This Sunday afternoon contest between the UB Bulls and RIT was just one of several events happening at BuffaloRiverworks on this day, as there were live bands taking the stage in the Christmas vendor show, which was closed off via a railing from fans who were only there for the hockey but left the bands in full view. There was also a large peewee hockey tournament wrapping up just before and during the college games, and was taking place on the other ice pad featuring teams from Ontario. ACHA hockey is kept low key, and admission was free. The layout of Buffalo Riverworks provides for several different viewing options for those who want to watch the games. In addition to the large grandstand, which likely holds 700-800 fans, there are options to watch from ice level up against the glass. The most popular viewing option is from the catwalk area which is situated between the 2 ice pads and on the restaurant end of the rink. There is a standing rail and even some bar type seating, and most of the fans on hand chose to watch from this vantage point. With the high ceiling here and the catwalk nearly hanging over the ice, the view of the games is spectacular here. The rink which the ACHA game was played on has a simple scoreclock mounted on a fence behind the glass. There is netting in front of the entire grandstand area and there are also large beams obstructing the view a bit from that side, but we are guessing the main reason for hardly anyone sitting in the grandstand was that is was a bit chilly to sit out in the wind with your butt on an aluminum bleacher bench. The layout here is rather basic and utilitarian, and the teams enter the rink down a small flight of stairs from the locker rooms, which are part of the main building in the complex, and make their way down a series of mats to the benches. The zamboni here simply parks on the concrete floor between the 2 ice pads, and pulls onto the pad that needs resurfacing when the time comes. We don't usually remark on arena concession or food choices as the hockey is the main attraction for us, but will say that the concession stand at Buffalo Riverworks was among the best we have ever seen. Run by the main restaurant on site the food offerings are diverse, and more inline with what you would find at a trendy downtown eatery than at a hockey game. Prices are not cheap but are inline with the hip dining options in town, and being able to eat a pot roast sandwich with horseradish on sourdough bread while having some tater tot poutine was certainly memorable. We didn't get the sense that the UB game was much of an attraction here with all the other activity going on, and there was no team signage or banners, nor any programs or team gear available. Still, with free admission this was a great event that we are glad to have been able to attend. With a few small touches Buffalo Riverworks could be made to feel a bit more like the home of the Bulls rather than just having the game take place here on what felt like a borrowed space, if with some temporary signage.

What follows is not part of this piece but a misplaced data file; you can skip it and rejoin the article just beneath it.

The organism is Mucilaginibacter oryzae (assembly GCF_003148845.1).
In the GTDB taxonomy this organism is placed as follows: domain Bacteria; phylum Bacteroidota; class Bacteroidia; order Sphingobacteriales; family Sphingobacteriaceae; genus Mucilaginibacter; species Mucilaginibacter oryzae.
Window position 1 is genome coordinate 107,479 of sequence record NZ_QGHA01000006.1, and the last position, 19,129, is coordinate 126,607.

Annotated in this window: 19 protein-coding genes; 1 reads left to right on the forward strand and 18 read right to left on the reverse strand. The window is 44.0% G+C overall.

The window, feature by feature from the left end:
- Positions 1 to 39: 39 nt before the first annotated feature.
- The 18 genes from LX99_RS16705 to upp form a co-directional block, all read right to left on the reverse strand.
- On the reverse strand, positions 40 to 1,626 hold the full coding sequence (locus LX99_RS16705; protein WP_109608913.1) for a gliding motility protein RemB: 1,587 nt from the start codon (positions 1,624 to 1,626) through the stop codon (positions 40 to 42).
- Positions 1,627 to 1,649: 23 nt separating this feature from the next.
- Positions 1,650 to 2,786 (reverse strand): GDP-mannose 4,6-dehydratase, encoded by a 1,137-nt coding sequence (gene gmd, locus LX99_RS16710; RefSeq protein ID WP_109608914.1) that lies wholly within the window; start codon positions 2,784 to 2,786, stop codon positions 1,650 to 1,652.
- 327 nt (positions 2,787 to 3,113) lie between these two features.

The game day experience at the Buffalo Bulls Outdoor Classic was a laid back and festive one. With free admission and other events going on at the complex a number of causal fans seemed to wander over, watch the game for a while, and then return to other events. An announced crowd of over 400 was on hand, with most watching from the catwalk perched high above the ice. There were a number of hardcore fans on hand from both Buffalo and RIT who were vocal in their support, but for the most part the crowd was rather subdued. For us the game was an absolute blast. There was music played during the stoppages and PA announcements made, but otherwise there were not ancillary activities going on. During intermission most fans headed inside to warm up or grab concessions, or checked out the peewee championship game going on in plain sight in the adjacent rink. The setting of RiverWorks, within sight of downtown Buffalo, and the barge traffic on the river and the lifting of the lift bridge make for an awesome backdrop. From the grandstand you can see both the KeyBank Center and HarborCenter, which would be in use for the World Junior Championships later in the month. Watching the game as the sun began to set, and seeing birds fly in and perch on top of the glass surrounding the ice and then fly off made this feel like a true outdoor game. It was odd to look over from the catwalk and see the large grandstand completely empty at time, but there were enough people in attendance watching from the higher vantage points to make this game feel like an event. The game was fast paced and with UB taking a 7-4 win the majority of the crowd came away happy. We were pleased to get venue #200 in the books, but more than that were glad to have watched a game in such a unique setting, in a urban location, that felt like the hockey played on the ponds over 50 years ago. We would definitely consider returning to Buffalo RiverWorks for another similar game, and can imagine that if the game were promoted a bit more in the community attendance would certainly rise. Outdoor hockey in giant stadiums at overpriced events is not something we really enjoy, but a grassroots event like this, which still has quality hockey, and is played on a permanent rink with an open-air setting is so uncommon that it is hard not to have a blast while in attendance.